"The cost savings we expect to see with the new SunPower Helix systems, such as plug-and-play power stations that greatly reduce installation time, will enable Bed Bath & Beyond to grow our solar program more quickly, delivering operational savings at more of our facilities," said Robert Eckhardt, head of architecture and renewables development for Bed Bath & Beyond, in a statement from SunPower.

SunEdison, meanwhile, has this week unveiled its new zero white space module, which boasts a design that features split overlapping PV cells without standard busbars. This new approach represents an entirely new way of stringing cells into modules, and has been made possible with the technology developed by Solaria, which on Monday announced a technology licensing and equipment deal under which SunEdison will manufacture its new 400 watt ZERO WHITE SPACE line of modules.

The technology provided include Solaria's proprietary techniques and equipment for slicing PV cells into segments, and then stringing them together.

For the ZERO WHITE SPACE module SunEdison will attach overlapping cell segments with the electrical connection directly between the cells and no busbars, an approach which Solaria estimates offers a 15% improvement in performance.

Further innovation came via 1366 Technologies this week, which revealed that customer trials of its new PERC PV cells have yielded an average efficiency of 19.1%.

1366 Technologies’ direct wafer technology has set a new PERC record, as verified by Germany’s Fraunhofer ISE, which confirmed the performance on industrial lines, not in lab conditions. 1366 operates three Direct Wafer furnaces at its facility in Bedford, Massachusetts, which it says will serve as a blueprint for its first commercial-scale facility in New York to house 50 of the furnaces.

Solar still FIT, takes selfies

Feed-in tariffs (FITs) of the world rejoice – you’re still FIT in the eyes of solar customers, driving two-thirds of the market. But – and don’t worry, it’s not a big but – the rise of selfie culture (that’s self-consumption to you and me) is taking hold, with self-consumption and net metering growing into significant PV market drivers, according to a recent report by the International Energy Agency Photovoltaic Power Systems Programme (IEA-PVPS).

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The 2015 report's sections on markets and manufacturing document the shift of both from Europe to Asia, trends which are hardly surprising to anyone in the industry. However, halfway through the 64-page report is a lesser-known detail: that incentivized self-consumption and net metering programs are becoming increasingly important policy supports for global PV markets.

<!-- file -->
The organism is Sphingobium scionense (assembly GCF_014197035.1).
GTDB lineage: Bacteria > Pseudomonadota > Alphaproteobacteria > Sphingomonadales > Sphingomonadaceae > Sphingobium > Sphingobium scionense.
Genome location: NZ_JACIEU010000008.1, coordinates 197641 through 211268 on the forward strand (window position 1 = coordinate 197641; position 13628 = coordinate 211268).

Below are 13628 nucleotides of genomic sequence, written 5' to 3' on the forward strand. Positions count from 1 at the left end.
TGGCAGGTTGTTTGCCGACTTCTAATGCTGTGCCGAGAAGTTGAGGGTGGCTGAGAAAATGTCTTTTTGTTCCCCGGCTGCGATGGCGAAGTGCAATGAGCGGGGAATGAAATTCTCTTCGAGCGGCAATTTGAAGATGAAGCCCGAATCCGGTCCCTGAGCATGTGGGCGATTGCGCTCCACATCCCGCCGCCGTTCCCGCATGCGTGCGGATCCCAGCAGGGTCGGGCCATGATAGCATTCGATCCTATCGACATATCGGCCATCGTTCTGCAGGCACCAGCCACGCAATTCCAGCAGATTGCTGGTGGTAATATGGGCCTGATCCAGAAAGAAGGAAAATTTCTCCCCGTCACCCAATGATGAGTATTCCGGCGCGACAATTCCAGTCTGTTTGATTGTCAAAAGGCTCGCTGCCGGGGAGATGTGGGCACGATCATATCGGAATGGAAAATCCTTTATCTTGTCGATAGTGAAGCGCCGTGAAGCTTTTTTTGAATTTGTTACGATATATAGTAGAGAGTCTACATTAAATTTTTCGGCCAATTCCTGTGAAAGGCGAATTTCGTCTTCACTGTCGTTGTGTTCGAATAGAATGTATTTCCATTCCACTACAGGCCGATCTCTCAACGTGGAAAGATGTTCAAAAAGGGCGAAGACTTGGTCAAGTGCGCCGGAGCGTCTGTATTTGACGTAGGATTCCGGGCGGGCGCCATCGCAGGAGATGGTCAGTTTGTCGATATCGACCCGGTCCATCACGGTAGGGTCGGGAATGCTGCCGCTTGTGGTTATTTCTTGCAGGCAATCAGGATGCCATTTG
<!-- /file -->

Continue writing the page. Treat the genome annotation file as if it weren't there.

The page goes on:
Feed-in tariffs still remain the most important policy supports and drivers of global demand. However, according to IEA feed-in tariffs, including those awarded through tenders, accounted for only 64% of the global market in 2014, whereas historically these drove 67% of the market.

And over in LatAm…

A number of the world’s leading solar companies were awarded substantial development contracts in the latest Chile energy supply auction (links in Spanish), including First Solar, Solarpack (which will build a 55 MW solar park in the country) and Amunche Solar SpA. But most surprising was a winning bid by Abengoa to supply a total of 39 GWh power during the two overnight blocks. While Abengoa also did not respond to requests for comment, it is clear that in order to supply electricity during these hours the company will need to incorporate some form of energy storage, which means either a concentrating solar power (CSP) project with molten salt storage or battery backup. In other news, Brazil’s government confirmed it is to contract 1 GW of solar PV every year, adding around 3 GW between now and 2018.

German news

Litarion made waves this week with the launch of its "Made in Germany" lithium-ion batteries (links in German) into the German market, which will be produced domestically in Saxony. The company plans to manufacture at least one million units in 2016. Elsewhere, Germany’s Federal Ministry of Economy came in for criticism this week when it was revealed that utility companies RWE, Vattenfall and Mibrag are eac going to be compensated to the tune of €230 million a year for the decommissioning of their lignite power stations, which will eventually remove 2.7 GW of total capacity from Germany’s grid.